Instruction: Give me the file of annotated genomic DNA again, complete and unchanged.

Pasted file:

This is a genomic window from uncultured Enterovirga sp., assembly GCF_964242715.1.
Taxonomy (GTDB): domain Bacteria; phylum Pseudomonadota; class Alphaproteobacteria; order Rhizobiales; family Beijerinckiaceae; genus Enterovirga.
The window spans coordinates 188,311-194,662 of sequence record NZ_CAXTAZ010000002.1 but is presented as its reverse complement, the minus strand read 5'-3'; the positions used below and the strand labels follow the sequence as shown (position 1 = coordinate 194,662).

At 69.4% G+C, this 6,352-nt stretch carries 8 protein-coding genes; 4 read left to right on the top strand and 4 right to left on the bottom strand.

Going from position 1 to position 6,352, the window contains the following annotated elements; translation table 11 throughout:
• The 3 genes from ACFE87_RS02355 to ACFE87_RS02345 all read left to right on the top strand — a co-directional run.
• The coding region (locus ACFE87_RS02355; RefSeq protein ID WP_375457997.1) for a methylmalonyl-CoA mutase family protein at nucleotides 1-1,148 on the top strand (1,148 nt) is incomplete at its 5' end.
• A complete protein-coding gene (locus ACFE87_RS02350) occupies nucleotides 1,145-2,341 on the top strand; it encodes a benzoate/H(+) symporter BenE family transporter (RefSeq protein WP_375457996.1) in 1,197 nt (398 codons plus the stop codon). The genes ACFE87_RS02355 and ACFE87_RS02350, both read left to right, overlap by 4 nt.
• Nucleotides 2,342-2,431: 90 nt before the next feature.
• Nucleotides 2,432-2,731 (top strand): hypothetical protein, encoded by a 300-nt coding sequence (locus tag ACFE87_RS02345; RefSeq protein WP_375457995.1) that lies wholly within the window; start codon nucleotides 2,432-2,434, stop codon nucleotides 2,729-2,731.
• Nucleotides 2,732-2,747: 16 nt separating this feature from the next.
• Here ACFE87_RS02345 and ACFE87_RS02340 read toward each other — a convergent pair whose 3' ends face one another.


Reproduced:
This is a genomic window from uncultured Enterovirga sp., assembly GCF_964242715.1.
Taxonomy (GTDB): domain Bacteria; phylum Pseudomonadota; class Alphaproteobacteria; order Rhizobiales; family Beijerinckiaceae; genus Enterovirga.
The window spans coordinates 188,311-194,662 of sequence record NZ_CAXTAZ010000002.1 but is presented as its reverse complement, the minus strand read 5'-3'; the positions used below and the strand labels follow the sequence as shown (position 1 = coordinate 194,662).

At 69.4% G+C, this 6,352-nt stretch carries 8 protein-coding genes; 4 read left to right on the top strand and 4 right to left on the bottom strand.

Going from position 1 to position 6,352, the window contains the following annotated elements; translation table 11 throughout:
• The 3 genes from ACFE87_RS02355 to ACFE87_RS02345 all read left to right on the top strand — a co-directional run.
• The coding region (locus ACFE87_RS02355; RefSeq protein ID WP_375457997.1) for a methylmalonyl-CoA mutase family protein at nucleotides 1-1,148 on the top strand (1,148 nt) is incomplete at its 5' end.
• A complete protein-coding gene (locus ACFE87_RS02350) occupies nucleotides 1,145-2,341 on the top strand; it encodes a benzoate/H(+) symporter BenE family transporter (RefSeq protein WP_375457996.1) in 1,197 nt (398 codons plus the stop codon). The genes ACFE87_RS02355 and ACFE87_RS02350, both read left to right, overlap by 4 nt.
• Nucleotides 2,342-2,431: 90 nt before the next feature.
• Nucleotides 2,432-2,731 (top strand): hypothetical protein, encoded by a 300-nt coding sequence (locus tag ACFE87_RS02345; RefSeq protein WP_375457995.1) that lies wholly within the window; start codon nucleotides 2,432-2,434, stop codon nucleotides 2,729-2,731.
• Nucleotides 2,732-2,747: 16 nt separating this feature from the next.
• Here ACFE87_RS02345 and ACFE87_RS02340 read toward each other — a convergent pair whose 3' ends face one another.